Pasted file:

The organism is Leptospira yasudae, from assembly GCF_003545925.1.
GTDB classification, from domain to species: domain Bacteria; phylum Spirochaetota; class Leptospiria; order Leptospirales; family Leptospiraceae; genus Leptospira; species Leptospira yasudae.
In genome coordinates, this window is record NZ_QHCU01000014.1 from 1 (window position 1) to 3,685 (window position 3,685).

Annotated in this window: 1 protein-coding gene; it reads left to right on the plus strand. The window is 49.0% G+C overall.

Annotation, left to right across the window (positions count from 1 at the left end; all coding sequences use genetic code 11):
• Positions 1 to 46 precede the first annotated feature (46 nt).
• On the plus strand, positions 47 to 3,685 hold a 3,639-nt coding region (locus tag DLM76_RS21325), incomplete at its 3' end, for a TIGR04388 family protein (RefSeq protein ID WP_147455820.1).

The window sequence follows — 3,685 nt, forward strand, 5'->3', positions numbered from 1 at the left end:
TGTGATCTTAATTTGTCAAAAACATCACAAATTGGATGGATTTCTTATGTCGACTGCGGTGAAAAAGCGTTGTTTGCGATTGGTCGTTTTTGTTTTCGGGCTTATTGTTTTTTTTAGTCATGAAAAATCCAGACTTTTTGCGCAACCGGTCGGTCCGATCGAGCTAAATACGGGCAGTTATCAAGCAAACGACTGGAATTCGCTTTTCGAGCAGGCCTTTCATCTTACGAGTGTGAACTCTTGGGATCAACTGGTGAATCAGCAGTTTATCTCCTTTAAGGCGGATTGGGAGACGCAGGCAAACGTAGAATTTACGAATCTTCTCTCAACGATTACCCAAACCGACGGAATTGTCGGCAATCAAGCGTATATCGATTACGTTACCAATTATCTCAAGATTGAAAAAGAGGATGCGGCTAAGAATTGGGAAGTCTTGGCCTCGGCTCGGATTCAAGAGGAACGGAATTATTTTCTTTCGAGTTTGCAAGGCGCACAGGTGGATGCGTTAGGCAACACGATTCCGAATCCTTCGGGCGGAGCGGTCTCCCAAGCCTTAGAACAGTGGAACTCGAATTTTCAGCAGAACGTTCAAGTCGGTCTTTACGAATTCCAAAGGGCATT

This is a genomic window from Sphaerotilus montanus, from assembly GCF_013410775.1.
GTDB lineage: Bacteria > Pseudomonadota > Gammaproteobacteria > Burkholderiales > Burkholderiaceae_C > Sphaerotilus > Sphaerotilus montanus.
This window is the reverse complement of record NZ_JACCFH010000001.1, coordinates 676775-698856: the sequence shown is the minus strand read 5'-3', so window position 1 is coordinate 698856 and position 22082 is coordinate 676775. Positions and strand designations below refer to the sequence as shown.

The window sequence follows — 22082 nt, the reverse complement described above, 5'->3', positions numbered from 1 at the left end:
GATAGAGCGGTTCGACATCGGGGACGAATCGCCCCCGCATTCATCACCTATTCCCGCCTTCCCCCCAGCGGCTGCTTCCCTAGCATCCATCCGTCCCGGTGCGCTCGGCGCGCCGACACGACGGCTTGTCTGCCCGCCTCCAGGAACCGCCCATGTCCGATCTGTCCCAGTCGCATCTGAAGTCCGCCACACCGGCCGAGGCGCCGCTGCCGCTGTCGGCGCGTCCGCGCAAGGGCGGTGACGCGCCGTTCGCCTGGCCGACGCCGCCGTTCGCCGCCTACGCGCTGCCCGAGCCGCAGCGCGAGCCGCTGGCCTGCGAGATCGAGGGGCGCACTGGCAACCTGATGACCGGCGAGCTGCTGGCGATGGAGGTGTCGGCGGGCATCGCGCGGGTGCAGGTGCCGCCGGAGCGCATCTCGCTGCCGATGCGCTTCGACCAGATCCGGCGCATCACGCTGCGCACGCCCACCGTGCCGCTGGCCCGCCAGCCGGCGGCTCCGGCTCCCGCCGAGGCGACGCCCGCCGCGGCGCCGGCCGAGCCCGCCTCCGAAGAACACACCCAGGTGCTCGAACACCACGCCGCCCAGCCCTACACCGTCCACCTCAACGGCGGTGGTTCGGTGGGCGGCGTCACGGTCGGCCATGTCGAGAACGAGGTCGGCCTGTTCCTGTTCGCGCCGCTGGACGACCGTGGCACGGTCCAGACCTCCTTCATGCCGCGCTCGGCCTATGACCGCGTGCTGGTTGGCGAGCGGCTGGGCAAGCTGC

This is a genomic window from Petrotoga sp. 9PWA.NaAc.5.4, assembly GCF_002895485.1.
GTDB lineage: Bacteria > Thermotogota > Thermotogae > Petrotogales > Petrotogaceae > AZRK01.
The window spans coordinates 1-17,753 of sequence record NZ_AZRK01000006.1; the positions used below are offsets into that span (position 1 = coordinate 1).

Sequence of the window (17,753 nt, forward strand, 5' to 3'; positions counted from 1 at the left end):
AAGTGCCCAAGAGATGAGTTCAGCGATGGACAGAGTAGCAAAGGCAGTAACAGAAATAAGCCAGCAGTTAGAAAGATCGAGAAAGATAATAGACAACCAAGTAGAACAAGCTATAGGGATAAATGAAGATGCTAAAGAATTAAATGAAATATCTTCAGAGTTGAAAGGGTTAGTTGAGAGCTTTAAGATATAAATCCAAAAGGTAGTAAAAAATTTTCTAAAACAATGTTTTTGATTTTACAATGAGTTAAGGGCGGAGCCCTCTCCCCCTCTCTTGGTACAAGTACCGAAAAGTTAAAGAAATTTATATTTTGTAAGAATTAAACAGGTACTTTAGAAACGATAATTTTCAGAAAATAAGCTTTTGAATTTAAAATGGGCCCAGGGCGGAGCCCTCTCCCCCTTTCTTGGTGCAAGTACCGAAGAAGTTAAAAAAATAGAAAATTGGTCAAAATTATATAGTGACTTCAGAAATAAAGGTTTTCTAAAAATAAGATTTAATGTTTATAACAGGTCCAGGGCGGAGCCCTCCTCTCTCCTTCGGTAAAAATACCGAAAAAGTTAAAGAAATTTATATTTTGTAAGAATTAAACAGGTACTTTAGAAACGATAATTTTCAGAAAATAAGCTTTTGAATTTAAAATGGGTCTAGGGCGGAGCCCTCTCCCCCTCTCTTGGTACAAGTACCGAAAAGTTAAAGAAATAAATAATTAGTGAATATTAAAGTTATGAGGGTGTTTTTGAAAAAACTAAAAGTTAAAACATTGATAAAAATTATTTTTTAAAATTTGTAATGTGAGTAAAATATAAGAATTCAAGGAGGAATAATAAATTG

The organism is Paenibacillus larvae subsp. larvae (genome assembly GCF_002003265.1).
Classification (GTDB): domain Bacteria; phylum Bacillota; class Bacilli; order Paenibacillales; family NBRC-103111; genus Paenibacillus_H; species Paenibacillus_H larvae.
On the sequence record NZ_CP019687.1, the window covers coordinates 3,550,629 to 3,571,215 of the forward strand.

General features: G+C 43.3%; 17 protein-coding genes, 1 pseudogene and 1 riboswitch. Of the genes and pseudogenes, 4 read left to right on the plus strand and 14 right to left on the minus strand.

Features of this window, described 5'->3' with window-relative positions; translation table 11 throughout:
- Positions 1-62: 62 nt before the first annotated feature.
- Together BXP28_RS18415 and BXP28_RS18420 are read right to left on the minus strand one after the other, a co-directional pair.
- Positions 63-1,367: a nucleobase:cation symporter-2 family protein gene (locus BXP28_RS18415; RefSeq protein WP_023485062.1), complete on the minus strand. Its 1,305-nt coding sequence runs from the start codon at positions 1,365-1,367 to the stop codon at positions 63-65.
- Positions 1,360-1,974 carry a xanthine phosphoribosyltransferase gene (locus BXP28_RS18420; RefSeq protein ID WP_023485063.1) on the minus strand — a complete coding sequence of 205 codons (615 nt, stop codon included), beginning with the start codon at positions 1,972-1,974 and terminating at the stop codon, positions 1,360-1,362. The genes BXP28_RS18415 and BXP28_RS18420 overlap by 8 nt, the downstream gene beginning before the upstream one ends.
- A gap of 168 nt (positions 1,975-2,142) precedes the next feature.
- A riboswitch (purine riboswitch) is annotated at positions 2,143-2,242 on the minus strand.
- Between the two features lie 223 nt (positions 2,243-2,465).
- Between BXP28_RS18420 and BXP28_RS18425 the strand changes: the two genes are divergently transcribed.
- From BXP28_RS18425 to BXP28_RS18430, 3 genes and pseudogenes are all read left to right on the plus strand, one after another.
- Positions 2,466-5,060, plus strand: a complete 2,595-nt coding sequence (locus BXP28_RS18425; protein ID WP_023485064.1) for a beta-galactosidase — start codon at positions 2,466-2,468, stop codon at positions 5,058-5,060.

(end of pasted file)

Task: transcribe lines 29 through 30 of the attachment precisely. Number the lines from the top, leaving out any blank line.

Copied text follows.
- A gap of 168 nt (positions 1,975-2,142) precedes the next feature.
- A riboswitch (purine riboswitch) is annotated at positions 2,143-2,242 on the minus strand.